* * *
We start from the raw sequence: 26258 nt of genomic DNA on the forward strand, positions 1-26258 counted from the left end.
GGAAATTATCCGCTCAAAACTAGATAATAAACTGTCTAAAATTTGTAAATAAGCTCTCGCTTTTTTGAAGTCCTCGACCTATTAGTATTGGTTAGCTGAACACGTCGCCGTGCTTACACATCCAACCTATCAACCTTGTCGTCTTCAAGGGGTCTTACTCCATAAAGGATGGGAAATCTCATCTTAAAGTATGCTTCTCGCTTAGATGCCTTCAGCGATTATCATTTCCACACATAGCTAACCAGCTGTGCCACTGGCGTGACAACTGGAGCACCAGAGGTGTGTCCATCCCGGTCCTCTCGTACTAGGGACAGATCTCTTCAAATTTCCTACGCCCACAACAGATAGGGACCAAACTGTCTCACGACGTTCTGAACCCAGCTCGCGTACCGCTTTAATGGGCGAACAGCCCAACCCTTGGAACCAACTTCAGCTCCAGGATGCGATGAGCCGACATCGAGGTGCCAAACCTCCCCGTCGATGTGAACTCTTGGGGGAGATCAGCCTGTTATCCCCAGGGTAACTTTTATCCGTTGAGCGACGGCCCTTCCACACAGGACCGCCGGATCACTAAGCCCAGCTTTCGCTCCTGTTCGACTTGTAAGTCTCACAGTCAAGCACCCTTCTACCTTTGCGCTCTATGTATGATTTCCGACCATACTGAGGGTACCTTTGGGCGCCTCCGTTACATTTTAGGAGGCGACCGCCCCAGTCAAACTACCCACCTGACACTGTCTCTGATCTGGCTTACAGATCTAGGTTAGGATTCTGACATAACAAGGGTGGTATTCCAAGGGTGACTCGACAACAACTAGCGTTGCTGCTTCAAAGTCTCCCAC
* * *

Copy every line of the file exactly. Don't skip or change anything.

We start from the raw sequence: 26258 nt of genomic DNA on the forward strand, positions 1-26258 counted from the left end.
GGAAATTATCCGCTCAAAACTAGATAATAAACTGTCTAAAATTTGTAAATAAGCTCTCGCTTTTTTGAAGTCCTCGACCTATTAGTATTGGTTAGCTGAACACGTCGCCGTGCTTACACATCCAACCTATCAACCTTGTCGTCTTCAAGGGGTCTTACTCCATAAAGGATGGGAAATCTCATCTTAAAGTATGCTTCTCGCTTAGATGCCTTCAGCGATTATCATTTCCACACATAGCTAACCAGCTGTGCCACTGGCGTGACAACTGGAGCACCAGAGGTGTGTCCATCCCGGTCCTCTCGTACTAGGGACAGATCTCTTCAAATTTCCTACGCCCACAACAGATAGGGACCAAACTGTCTCACGACGTTCTGAACCCAGCTCGCGTACCGCTTTAATGGGCGAACAGCCCAACCCTTGGAACCAACTTCAGCTCCAGGATGCGATGAGCCGACATCGAGGTGCCAAACCTCCCCGTCGATGTGAACTCTTGGGGGAGATCAGCCTGTTATCCCCAGGGTAACTTTTATCCGTTGAGCGACGGCCCTTCCACACAGGACCGCCGGATCACTAAGCCCAGCTTTCGCTCCTGTTCGACTTGTAAGTCTCACAGTCAAGCACCCTTCTACCTTTGCGCTCTATGTATGATTTCCGACCATACTGAGGGTACCTTTGGGCGCCTCCGTTACATTTTAGGAGGCGACCGCCCCAGTCAAACTACCCACCTGACACTGTCTCTGATCTGGCTTACAGATCTAGGTTAGGATTCTGACATAACAAGGGTGGTATTCCAAGGGTGACTCGACAACAACTAGCGTTGCTGCTTCAAAGTCTCCCAC